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Thursday, March 29, 2007

Major League Baseball 2007 Season Predictions, Part 1

By David

After reading the predictions by Yahoo! Sports columnist's Jeff Passon, Mark Pesavento and Tim Brown, I agree with them on many predictions and also disagree with some of their selections.

There were a plethora of predictions made by all three men, ranging from who the MVP's will be to who the first general manager to be fired will be. So in an effort not to bore everyone , I will divide each column into different parts.

Al MVP is very difficult to choose. There are many great power sluggers and other hitters who make tremendous impacts on their team. I will count out Travis Hafner, reigning MVP Justin Morneau and David Ortiz. The runner up to Morneau in last year's balloting, Derek Jeter, will once again lead the Yankees to the playoffs, but I don't feel that it's his year to take home the hardware. My choice for Al MVP is Gary Sheffield. It might seem like an unlikely pick, but he will be the leader of the Tigers team and with an excellent offense he can guide his new team to another World Series appearance.

The choice for NL MVP is a lot simpler than the American League, but there are still many players who make a significant impact on their club. While Ryan Howard can win the award, he has too many great players on his team[most notably Chase Utley and Jimmy Rollins], who will both overshadow his success. While Lance Berkman is a monster with the bat, his team will not post an impressive record. Likewise, the Cubs will not be so improved that either Derrek Lee or Alfonso Soriano can make an argument for the award.

So, my choice for NL MVP is Albert Pujols. He is lethal with the bat and is unquestionably the most valuable player on his team. Without Albert the Cards would not be competitive and would not have won the World Series last year. My only concern is that recently the award seems to be going to the player who had the most outstanding season, not the player who had an outstanding season and was extremely valuable to his teams success.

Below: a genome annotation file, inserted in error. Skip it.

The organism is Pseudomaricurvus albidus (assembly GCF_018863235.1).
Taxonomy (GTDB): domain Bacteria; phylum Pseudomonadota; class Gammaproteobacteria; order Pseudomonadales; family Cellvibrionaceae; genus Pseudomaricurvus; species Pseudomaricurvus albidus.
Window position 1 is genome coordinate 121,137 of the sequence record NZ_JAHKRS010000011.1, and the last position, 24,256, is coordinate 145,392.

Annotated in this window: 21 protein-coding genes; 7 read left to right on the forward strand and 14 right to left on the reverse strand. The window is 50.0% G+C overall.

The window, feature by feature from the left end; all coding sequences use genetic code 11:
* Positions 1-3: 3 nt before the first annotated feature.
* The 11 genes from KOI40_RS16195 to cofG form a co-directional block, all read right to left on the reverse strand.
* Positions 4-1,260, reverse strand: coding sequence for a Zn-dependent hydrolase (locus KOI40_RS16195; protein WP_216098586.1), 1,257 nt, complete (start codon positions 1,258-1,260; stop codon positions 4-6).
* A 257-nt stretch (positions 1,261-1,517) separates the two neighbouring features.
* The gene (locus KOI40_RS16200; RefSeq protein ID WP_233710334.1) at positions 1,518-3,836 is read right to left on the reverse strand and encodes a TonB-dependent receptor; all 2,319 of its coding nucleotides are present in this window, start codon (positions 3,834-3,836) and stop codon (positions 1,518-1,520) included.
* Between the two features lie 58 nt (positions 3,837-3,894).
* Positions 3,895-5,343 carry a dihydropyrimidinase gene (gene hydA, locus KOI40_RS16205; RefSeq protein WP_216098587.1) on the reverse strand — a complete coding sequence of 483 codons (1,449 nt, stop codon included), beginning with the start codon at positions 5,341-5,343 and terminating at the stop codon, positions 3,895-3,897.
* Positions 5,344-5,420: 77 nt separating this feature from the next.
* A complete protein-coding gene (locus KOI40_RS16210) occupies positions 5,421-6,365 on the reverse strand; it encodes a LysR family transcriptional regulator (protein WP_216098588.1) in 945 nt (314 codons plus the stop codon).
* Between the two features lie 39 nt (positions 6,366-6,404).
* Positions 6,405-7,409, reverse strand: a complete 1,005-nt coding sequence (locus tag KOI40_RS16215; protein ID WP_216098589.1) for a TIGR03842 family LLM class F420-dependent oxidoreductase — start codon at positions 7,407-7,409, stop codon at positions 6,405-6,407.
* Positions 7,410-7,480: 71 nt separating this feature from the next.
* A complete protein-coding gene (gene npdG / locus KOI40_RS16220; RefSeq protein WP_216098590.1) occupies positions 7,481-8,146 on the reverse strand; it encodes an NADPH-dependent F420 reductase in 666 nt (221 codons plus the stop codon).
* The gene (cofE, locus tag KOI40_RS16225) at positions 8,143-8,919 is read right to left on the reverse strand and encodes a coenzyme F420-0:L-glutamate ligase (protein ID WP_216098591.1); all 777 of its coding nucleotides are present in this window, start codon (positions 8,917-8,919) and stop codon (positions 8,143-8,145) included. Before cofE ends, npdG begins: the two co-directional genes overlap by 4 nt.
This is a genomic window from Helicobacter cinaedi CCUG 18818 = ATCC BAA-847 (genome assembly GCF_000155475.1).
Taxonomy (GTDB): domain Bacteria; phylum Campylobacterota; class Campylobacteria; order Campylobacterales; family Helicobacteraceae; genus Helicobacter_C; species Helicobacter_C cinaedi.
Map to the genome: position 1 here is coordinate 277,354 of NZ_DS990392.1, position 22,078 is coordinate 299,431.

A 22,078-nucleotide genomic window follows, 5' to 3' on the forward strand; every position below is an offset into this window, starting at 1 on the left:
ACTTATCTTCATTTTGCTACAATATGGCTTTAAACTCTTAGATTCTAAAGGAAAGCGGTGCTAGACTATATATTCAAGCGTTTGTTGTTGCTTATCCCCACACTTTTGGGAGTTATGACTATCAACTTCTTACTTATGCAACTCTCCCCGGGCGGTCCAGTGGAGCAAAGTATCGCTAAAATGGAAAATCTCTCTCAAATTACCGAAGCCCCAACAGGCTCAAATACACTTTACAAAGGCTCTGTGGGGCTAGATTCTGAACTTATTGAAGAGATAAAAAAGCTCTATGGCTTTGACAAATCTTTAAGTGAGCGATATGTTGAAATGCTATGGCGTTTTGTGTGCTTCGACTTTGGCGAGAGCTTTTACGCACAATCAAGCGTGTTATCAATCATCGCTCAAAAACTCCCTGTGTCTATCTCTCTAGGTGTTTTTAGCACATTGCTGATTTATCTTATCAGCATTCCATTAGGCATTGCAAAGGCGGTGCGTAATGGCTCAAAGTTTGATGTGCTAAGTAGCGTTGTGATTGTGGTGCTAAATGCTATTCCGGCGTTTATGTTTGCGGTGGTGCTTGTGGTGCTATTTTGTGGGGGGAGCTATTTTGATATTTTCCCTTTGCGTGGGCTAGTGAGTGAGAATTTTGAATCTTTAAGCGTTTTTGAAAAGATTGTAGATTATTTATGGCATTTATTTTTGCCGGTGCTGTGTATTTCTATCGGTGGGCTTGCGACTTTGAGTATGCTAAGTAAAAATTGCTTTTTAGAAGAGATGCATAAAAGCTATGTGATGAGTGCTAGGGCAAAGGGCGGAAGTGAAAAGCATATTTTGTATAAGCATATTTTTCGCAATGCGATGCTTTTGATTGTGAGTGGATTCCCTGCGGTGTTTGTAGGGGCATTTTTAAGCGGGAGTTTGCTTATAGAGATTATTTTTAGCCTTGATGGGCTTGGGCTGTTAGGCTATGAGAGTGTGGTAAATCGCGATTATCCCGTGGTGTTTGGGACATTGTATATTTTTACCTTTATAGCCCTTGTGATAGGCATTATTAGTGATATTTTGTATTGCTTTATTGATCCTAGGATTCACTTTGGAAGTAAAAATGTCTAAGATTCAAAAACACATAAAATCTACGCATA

The race for CY Young in both leagues will be very competitive, but in the end there are a select number of pitchers who quickly stand out from the rest. For example, Johan Santana is a beast on the mound and is by far the best pitcher in baseball. While I think his team could struggle this season he will still be the AL Cy Young award winner. Roy Halladay, John Lackey, C.C Sabathia and Jeremy Bonderman are all amazing pitchers, but they take a step back to the talent level of Santana.

In the NL, Brandon Webb is very capable of being a repeat winner of the award. He not only has a better team than he did last year, but he has Randy Johnson to help him out on a daily basis. With that said, I believe Cardinals ace Chris Carpenter will be taking home this year's award. After seeing him pitch in Spring Training the 2005 winner is on top of his game and will be counted on heavily this season to lead an inexperienced pitching staff.

I fully expect Jake Peavy to have a bounce back season and once again be regarded as an elite pitcher. It would also not surprise me if Houston's Roy Oswalt was the Cy Young winner and if the Cubs Carlos Zambrano straightens out his control issues he could be adding another award to his resume before he enters the free agency period.

In my next column, I will reveal who this season's Rookie of the Year's and home run leaders will be in each league.


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